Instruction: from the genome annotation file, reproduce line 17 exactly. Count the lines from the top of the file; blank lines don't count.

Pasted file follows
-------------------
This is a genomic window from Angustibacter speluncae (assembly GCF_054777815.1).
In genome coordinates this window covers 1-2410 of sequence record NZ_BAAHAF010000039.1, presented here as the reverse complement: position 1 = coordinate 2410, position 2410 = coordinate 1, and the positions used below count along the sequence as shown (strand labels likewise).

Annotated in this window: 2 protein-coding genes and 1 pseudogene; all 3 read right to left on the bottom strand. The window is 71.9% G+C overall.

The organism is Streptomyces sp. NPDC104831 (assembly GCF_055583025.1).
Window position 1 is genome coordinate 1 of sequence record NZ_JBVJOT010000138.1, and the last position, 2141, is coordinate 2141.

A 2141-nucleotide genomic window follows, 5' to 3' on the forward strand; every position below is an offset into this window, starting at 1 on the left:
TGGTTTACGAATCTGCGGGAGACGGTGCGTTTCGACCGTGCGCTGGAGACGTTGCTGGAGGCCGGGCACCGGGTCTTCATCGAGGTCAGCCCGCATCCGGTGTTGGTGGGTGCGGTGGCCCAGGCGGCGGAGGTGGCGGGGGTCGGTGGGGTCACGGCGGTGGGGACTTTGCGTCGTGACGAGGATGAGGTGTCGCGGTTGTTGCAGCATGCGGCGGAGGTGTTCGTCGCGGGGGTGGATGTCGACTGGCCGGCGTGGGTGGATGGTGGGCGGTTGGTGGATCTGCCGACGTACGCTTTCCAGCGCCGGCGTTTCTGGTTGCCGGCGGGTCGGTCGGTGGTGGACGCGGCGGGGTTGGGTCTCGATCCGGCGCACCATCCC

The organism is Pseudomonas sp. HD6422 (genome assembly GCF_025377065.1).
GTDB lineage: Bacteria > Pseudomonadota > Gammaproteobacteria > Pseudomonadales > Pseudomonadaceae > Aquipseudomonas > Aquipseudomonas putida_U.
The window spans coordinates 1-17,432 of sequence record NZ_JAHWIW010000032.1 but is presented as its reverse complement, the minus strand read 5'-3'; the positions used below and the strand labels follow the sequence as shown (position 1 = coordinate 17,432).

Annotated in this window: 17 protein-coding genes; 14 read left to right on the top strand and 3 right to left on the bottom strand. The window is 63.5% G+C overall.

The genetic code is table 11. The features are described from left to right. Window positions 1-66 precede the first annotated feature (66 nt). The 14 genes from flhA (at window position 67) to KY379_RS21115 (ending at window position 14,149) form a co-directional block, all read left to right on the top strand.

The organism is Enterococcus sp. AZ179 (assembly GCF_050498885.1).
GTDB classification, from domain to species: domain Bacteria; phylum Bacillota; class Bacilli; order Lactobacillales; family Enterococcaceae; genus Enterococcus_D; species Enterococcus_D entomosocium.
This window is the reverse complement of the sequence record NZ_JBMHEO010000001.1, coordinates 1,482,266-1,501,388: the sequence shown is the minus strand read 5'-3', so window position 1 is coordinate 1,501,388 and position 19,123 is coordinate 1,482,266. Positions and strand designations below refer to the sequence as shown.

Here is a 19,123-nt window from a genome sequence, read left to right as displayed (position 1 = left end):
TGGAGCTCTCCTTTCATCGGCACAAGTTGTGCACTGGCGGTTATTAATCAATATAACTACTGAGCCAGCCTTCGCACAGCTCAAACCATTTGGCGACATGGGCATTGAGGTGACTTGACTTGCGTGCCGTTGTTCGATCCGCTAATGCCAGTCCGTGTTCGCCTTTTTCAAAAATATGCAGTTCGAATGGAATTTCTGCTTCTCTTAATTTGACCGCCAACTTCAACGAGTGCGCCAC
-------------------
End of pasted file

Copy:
TGGAGCTCTCCTTTCATCGGCACAAGTTGTGCACTGGCGGTTATTAATCAATATAACTACTGAGCCAGCCTTCGCACAGCTCAAACCATTTGGCGACATGGGCATTGAGGTGACTTGACTTGCGTGCCGTTGTTCGATCCGCTAATGCCAGTCCGTGTTCGCCTTTTTCAAAAATATGCAGTTCGAATGGAATTTCTGCTTCTCTTAATTTGACCGCCAACTTCAACGAGTGCGCCAC